For Kyle Rittenhouse, a year of legal uncertainty over whether his claim of self-defense would stand up has given way to uncertainty over what’s next.
Across much of the nation, it has become increasingly acceptable for Americans to walk the streets with firearms, either carried openly or legally concealed.
“This case has nothing to do with race. It never had anything to do with race. It had to do with the right to self-defense,” 18-year-old Kyle Rittenhouse tells Fox News host Tucker Carlson in an interview set to air Monday night.
Demonstrators traced the route Rittenhouse took the night in August last year when he shot and killed two people and wounded a third during protests over police brutality. They carried signs that said “Reject Racist Vigilante Terror” and “THE WHOLE SYSTEM IS GUILTY!” A couple of protesters carried long guns.
Protesters have gathered following the acquittal of Kyle Rittenhouse, 18, in Kenosha, Wisconsin. Rittenhouse killed two people and injured another during a protest against police brutality in Wisconsin last year. Protests have been held in several U.S. cities into Saturday over the verdict, including New York, Los Angeles and Chicago.
The murder trial of Kyle Rittenhouse is forcing the nation to revisit conversations about race and privilege in the criminal justice system, with many wondering if Rittenhouse would have received the same treatment if he were Black.
Kyle Rittenhouse was acquitted of all charges Friday after pleading self-defense in the deadly Kenosha shootings that became a flashpoint in the nation’s debate over guns, vigilantism and racial injustice.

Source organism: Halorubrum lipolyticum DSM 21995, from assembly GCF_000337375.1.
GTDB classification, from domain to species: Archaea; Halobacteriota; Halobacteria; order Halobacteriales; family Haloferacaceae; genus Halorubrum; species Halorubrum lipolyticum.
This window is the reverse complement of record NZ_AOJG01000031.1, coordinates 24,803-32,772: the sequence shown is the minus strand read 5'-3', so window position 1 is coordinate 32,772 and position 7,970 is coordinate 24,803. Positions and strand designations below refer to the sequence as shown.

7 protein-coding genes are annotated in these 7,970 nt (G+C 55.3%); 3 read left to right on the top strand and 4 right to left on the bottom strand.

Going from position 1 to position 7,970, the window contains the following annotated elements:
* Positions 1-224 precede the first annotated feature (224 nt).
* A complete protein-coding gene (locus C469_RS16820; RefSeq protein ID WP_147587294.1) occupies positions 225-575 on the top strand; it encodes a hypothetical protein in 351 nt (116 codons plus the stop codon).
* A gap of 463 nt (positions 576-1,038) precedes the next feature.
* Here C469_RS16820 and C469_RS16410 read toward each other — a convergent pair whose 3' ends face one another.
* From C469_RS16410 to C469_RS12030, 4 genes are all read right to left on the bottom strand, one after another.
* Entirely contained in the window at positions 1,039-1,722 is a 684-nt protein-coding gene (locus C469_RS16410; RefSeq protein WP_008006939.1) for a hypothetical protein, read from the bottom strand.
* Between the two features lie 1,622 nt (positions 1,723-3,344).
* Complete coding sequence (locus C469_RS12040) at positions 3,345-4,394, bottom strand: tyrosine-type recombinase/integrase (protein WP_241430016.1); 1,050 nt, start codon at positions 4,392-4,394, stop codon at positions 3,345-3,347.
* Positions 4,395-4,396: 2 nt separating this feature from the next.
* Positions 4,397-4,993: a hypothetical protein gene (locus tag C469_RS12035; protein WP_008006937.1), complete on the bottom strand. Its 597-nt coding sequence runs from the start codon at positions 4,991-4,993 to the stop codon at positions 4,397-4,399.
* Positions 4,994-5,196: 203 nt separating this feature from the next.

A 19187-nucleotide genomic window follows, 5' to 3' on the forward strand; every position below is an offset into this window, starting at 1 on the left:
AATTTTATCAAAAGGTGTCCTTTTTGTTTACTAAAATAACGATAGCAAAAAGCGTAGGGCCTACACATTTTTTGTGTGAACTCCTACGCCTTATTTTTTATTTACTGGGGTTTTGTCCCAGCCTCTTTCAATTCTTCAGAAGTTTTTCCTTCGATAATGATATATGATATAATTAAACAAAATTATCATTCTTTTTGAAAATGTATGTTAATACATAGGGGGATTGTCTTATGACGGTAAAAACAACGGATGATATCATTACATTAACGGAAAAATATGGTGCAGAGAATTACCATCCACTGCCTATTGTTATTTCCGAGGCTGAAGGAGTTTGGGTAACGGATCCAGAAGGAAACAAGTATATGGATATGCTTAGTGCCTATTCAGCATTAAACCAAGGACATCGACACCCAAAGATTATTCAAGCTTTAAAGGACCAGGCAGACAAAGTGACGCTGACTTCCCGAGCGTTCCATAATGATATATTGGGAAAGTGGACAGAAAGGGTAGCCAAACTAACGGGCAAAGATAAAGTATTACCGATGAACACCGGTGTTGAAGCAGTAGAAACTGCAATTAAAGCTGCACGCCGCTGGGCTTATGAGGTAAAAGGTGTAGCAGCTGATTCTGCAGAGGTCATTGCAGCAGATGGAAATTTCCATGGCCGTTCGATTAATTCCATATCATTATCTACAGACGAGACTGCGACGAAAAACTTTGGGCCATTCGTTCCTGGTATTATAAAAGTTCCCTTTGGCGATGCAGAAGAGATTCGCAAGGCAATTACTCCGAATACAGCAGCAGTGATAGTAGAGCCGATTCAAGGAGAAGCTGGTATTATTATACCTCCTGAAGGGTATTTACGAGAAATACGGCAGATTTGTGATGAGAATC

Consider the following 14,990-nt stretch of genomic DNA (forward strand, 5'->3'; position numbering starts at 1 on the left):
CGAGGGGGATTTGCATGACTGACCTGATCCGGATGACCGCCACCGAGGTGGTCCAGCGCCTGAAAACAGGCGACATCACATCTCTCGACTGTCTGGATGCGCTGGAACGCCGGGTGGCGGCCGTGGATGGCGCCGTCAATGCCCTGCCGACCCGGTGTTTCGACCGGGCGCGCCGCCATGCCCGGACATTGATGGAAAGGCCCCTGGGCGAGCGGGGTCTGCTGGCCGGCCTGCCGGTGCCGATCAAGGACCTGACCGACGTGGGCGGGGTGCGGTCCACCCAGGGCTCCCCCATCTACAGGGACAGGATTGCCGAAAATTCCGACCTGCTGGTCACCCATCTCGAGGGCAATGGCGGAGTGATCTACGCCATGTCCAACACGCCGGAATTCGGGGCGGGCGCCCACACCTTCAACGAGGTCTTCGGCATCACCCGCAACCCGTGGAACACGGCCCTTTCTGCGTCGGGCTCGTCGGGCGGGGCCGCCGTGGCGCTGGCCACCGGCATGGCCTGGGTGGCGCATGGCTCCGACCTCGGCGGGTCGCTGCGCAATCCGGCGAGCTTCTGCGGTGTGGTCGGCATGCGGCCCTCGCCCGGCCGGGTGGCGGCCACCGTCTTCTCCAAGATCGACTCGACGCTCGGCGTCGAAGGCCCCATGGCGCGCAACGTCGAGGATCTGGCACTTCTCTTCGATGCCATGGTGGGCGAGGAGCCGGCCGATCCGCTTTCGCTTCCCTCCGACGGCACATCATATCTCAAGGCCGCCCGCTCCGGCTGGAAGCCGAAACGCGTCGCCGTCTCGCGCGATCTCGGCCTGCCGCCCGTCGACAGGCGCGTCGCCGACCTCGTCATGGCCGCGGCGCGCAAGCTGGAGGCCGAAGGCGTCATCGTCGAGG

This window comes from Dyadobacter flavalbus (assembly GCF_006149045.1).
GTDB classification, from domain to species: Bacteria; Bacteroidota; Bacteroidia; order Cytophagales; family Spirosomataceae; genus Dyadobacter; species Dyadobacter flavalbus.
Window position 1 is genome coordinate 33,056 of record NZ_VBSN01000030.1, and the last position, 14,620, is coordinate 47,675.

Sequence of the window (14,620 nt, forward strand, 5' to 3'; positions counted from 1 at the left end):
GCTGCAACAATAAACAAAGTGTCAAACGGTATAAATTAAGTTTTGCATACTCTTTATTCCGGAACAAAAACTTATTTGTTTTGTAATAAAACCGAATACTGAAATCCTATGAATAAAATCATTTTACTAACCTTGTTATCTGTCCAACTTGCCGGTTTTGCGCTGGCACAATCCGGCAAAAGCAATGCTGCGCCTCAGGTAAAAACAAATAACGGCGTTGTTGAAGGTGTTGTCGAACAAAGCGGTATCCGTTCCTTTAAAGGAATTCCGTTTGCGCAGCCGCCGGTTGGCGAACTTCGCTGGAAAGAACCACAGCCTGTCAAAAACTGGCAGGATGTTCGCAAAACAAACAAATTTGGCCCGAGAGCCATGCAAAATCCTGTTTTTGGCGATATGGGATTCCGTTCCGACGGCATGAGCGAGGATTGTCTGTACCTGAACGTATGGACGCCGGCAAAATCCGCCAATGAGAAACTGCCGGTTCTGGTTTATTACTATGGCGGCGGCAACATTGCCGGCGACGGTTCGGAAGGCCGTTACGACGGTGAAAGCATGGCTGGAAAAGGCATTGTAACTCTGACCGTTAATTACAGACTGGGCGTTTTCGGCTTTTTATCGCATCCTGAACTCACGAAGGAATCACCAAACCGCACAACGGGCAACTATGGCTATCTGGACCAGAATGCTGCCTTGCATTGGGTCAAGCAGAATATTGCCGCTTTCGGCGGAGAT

Jurors in the trial of Antioch native Kyle Rittenhouse have now completed three days of deliberation and still no verdict. This comes as demonstrators made their voices heard outside the Kenosha County Courthouse again, and as the outspoken judge in the case admonished a member of the news media.
The members of the panel will return on Friday morning to resume their work. Unlike on previous days, they had no questions and no requests to view any evidence Thursday in the politically and racially fraught case.
While defense attorneys characterized the first man Kyle Rittenhouse fatally shot as “irrational and crazy,” to bolster their claims Rittenhouse acted in self-defense, mental health advocates say such depictions add to the stigma surrounding mental health issues.
Judge Bruce Schroeder did not immediately rule on the request, the second mistrial motion from the defense in a week.
The jury at Kyle Rittenhouse’s murder trial deliberated a full day on Tuesday without reaching a verdict over whether he was the instigator in a night of bloodshed in Kenosha or a concerned citizen who came under attack while trying to protect property.
After a full day of arguments, the jurors were told to return Tuesday morning for the start of deliberations in the case that has stirred fierce debate in the U.S. over guns, vigilantism and law and order.
Kyle Rittenhouse is charged with several counts, including homicide and attempted homicide. Wisconsin law allows the prosecution and defense to ask that jurors be told they can consider lesser charges as part of the instructions they receive before deliberating the case.
The defense and prosecution asked the judge to hold closing arguments on Monday, and he said he would take it under consideration.
The murder case against Kyle Rittenhouse was thrown into jeopardy Wednesday when his lawyers asked for a mistrial over what appeared to be out-of-bounds questions asked of Rittenhouse by the chief prosecutor. The judge did not immediately rule on the request.